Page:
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Subject: Normandy '44, Battle for Normandy or Breaktout: Normandy? rss

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Erathor Erathor
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Among Normandy '44, Battle for Normandy and Breakout: Normandy, which one would you recommended?
 
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Nick Avtges
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Yes.
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Erathor Erathor
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Yes?
 
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Joe Kundlak
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Exactly.
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Nick Avtges
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Seriously, they are all great games in their own way. It is impossible to recommend one over the other without knowing a little bit more about what you want out of a Normandy game.
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Erathor Erathor
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Sorry, my English is bad. You mean you will recommend Normandy '44?
 
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Erathor Erathor
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nix342 wrote:
Seriously, they are all great games in their own way. It is impossible to recommend one over the other without knowing a little bit more about what you want out of a Normandy game.
Hmmm...I searched through BGG, and found they are almost similar. Hard to make decision which one to buy. I need second opinion on this....

Thanks for reply guys.
 
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    It's humor. "Yes" means all three are good games. Breakout Normandy likely has the best reputation. I haven't played all three so I can't compare them for you.

             S.

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HMS Iron Duke
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That is a very broad question as the games are very different in scope, footprint, and mechanics (in the case of Breakout).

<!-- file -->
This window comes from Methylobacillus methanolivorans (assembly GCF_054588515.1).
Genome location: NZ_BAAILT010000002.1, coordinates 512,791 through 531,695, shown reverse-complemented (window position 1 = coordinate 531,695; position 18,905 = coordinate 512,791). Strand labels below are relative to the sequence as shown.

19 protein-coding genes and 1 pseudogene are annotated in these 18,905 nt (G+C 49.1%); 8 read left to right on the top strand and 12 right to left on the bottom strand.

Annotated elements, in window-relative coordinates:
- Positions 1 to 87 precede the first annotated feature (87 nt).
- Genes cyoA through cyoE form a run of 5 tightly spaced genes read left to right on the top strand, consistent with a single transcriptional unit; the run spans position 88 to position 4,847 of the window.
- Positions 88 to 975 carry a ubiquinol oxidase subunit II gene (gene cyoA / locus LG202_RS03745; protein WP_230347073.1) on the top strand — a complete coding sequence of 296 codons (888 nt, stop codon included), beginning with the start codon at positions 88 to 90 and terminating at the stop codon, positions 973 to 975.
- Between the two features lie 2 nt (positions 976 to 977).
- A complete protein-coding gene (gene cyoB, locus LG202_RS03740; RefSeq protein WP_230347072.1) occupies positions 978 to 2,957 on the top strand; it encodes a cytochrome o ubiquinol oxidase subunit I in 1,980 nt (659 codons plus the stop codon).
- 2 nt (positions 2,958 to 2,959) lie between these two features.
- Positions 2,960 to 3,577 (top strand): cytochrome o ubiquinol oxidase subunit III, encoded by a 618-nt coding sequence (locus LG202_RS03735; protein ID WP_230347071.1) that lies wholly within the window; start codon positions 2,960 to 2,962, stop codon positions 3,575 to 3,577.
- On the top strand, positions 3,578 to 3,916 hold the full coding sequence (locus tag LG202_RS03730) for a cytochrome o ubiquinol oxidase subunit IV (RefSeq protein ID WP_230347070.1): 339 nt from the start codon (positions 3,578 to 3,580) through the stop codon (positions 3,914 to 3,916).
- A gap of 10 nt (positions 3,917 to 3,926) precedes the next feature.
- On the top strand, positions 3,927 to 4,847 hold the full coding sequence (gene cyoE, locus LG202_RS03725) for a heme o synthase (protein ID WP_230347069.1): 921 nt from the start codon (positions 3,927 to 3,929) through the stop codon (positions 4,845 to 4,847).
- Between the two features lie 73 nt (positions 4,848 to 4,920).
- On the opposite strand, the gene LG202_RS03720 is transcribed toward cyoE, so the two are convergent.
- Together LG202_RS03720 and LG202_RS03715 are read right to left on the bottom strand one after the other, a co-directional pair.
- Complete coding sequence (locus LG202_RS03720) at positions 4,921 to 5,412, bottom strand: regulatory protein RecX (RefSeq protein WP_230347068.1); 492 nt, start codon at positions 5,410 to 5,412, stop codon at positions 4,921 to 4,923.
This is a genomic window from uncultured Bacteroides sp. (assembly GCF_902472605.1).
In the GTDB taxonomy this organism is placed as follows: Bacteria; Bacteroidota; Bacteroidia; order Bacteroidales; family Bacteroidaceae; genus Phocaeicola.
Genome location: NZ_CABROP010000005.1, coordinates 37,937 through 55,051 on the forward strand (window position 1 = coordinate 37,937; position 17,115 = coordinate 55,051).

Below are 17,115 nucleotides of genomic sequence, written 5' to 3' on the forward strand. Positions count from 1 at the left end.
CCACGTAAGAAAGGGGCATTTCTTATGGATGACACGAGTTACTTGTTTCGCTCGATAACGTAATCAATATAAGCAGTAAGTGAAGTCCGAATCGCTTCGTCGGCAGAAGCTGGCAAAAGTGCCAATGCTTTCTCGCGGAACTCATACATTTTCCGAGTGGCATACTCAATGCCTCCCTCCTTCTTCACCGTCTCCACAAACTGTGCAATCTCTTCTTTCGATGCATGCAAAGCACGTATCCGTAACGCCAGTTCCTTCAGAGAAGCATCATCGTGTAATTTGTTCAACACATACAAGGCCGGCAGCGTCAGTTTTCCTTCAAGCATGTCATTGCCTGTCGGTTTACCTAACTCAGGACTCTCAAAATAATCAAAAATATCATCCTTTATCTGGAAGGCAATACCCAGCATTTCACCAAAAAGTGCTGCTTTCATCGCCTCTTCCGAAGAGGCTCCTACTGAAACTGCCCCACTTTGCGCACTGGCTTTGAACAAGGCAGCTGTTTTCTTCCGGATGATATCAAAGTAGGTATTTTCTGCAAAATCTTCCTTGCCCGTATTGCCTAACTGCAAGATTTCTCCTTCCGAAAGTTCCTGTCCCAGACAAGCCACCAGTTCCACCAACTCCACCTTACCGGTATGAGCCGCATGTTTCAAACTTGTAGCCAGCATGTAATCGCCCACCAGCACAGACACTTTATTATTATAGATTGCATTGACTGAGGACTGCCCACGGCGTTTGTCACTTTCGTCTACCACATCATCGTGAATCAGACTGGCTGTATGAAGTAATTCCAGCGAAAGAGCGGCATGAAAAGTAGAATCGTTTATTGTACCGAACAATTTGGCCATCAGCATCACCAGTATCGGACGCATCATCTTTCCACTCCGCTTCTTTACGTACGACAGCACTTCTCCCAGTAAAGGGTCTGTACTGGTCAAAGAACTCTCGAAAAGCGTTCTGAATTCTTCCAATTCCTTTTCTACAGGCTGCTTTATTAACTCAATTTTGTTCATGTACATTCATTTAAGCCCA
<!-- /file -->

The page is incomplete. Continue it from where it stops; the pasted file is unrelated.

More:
I own Normandy '44 and Battle for Normandy but I can only speak with small familiarity on Breakout.

Normandy '44 is a regimental scale game covering the first month or so of the battle. The town furthest south is Falaise on a 2.3 mile per hex scale. The game is only a single map and the mechanics are generally similar to Ardennes '44. The game has three scenarios: Cherbourg, a seven day scenario to link the beaches and the full 22 day campaign.

Battle for Normandy is a battallion level monster game. Where N44 has one map, BfN has five. Where 506th PIR is a single counter in N44, it should be 3 counters in BfN. Caen is 4 hexes in N44, it is 12 in BfN. The map also goes deeper into France. Falaise is about halfway into the second map south. I don't have my maps handy but the pictures on the geek look like they go all the way to Angretan (sp?) and Fleur (sp again ?) There is also an expansion that takes the game even further south. If you have the space and time for a monster like that, my hat is doffed to you. I'll get it on the table someday, just not now.

Breakout Normandy is a different beast, using area impulse like Storm over Arnhem. The game is between the other two in terms of footprint. I can't speak much for the mechanics but IIRC BN is one of the most highly thought of area impulse games from that series.

So, how much time and space do you have? How granular a level of control do you want? How much can you afford to spend to get one or more of these games (which are all fine games).

Personally I'd pick up N44 if you can as it is a good compact game with a good ruleset.
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Erathor Erathor
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Thank you Mike, I think I will leave Monster game alone first, since I am a very "fresh" war gamer (newbie). I owned D-Day at Omaha Beach, Panzer (2nd Edition) and Thunderbolt Apachee Leader (mostly solitaire game), and would like to venture deep into war game world. I am interested with Normandy theme, so I guess I will start somewhere from here.